On Wednesday, I attended SBA Expo sessions on financing and globalization. Some surprising numbers: There are now 225,000 businesses exporting, and SMEs make up 97% of those. Over 96% of the world's consumers live outside the U.S. And the SBA is expecting to underwrite about 100,000 loans under its 7a program this year. Other highlights:
- What are lenders looking for when you approach them for a loan? Good credit scores (above 680 is solid, said one panelist); a good business plan (mission statement, market study, demographic study, distribution channels, the company's hires and partnerships, and financials); management experience in the industry where you're looking to borrow; a down payment of 10-30 % of the project costs; and collateral, the more the better.
- If you're applying for an SBA loan, don't worry about what type (7a, Express, PLP etc.) you're offered. That's the lender's call. You should scrutinize the lenders, though. Get a list of SBA lenders through your local SBA office.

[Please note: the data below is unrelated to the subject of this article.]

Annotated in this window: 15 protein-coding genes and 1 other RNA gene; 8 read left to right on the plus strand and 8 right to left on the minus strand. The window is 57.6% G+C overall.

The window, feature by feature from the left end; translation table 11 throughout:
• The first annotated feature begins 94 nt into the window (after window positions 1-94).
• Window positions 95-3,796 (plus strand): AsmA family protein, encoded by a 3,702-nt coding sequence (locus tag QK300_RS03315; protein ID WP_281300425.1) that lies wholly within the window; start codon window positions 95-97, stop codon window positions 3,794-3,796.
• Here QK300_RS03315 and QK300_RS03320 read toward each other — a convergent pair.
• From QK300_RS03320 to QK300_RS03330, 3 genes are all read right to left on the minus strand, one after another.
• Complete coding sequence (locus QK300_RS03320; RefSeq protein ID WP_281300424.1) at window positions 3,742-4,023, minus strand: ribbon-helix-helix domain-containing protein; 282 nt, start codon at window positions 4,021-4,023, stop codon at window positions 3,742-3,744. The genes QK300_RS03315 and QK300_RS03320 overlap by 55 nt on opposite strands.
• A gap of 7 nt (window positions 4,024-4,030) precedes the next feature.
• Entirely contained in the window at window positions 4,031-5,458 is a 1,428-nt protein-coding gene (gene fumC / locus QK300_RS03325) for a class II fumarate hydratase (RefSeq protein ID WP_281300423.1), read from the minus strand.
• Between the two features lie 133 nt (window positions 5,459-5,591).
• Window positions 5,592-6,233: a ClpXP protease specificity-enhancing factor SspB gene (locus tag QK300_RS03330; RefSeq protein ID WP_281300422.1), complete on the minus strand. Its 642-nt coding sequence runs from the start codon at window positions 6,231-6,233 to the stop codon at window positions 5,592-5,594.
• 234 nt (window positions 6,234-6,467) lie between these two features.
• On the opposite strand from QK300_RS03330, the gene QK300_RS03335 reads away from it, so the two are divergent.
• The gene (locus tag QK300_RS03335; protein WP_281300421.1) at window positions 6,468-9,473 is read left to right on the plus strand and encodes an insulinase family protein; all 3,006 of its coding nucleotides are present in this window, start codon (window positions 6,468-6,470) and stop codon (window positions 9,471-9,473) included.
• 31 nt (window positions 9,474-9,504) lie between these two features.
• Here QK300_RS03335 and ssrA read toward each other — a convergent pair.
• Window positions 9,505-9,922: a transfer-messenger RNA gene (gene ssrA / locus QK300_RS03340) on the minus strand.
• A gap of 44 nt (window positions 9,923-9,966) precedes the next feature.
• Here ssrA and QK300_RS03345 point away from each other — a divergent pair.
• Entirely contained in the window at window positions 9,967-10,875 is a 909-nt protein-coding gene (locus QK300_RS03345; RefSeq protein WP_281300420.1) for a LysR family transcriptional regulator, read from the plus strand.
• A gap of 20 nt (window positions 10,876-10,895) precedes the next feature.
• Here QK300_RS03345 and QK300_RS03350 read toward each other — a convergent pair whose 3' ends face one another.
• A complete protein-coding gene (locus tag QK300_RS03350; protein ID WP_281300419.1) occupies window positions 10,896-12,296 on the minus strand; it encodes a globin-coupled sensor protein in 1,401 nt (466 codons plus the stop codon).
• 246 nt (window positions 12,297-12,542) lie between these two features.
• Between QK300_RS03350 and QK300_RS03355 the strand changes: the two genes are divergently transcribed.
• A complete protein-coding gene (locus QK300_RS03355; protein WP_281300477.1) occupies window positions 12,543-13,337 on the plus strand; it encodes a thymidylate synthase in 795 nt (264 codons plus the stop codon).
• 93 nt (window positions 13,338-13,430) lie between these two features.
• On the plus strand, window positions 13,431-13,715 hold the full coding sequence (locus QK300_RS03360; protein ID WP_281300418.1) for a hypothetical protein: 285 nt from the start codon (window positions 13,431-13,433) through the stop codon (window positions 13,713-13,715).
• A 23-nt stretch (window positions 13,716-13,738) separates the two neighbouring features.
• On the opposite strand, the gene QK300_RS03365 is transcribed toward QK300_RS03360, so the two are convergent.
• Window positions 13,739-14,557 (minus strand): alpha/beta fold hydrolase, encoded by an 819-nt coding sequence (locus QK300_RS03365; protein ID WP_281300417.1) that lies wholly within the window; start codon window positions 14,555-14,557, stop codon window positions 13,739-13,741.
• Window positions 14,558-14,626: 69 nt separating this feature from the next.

- Several giant global companies set aside lots of their contracting to small or minority-owned businesses. So far this year, Kellogg Brown & Root, the Halliburton subsidiary and Iraq and Afghanistan contractor, has gotten 57% of its procurements from small businesses.
- Meanwhile, several websites and government organizations can help businesses begin exporting. The Inter-American Development Bank (www.iadb.org) lists public-sector Latin American projects that need suppliers. The Small Business Exporters Association (www.sbea.org) can introduce small businesses to contacts in the federal government, or help them cut through red tape. Why bother? Over 96 % of the world's consumers live outside the U.S.--quite a market.
- Chris Padilla from the U.S. Trade Representative's office laid out the administration's priorities for global trade. They include lowering tariffs, simplifying customs, making procurement accessible, intellectual property rights for American companies (i.e. fighting "Made in China" knockoffs), and e-commerce.
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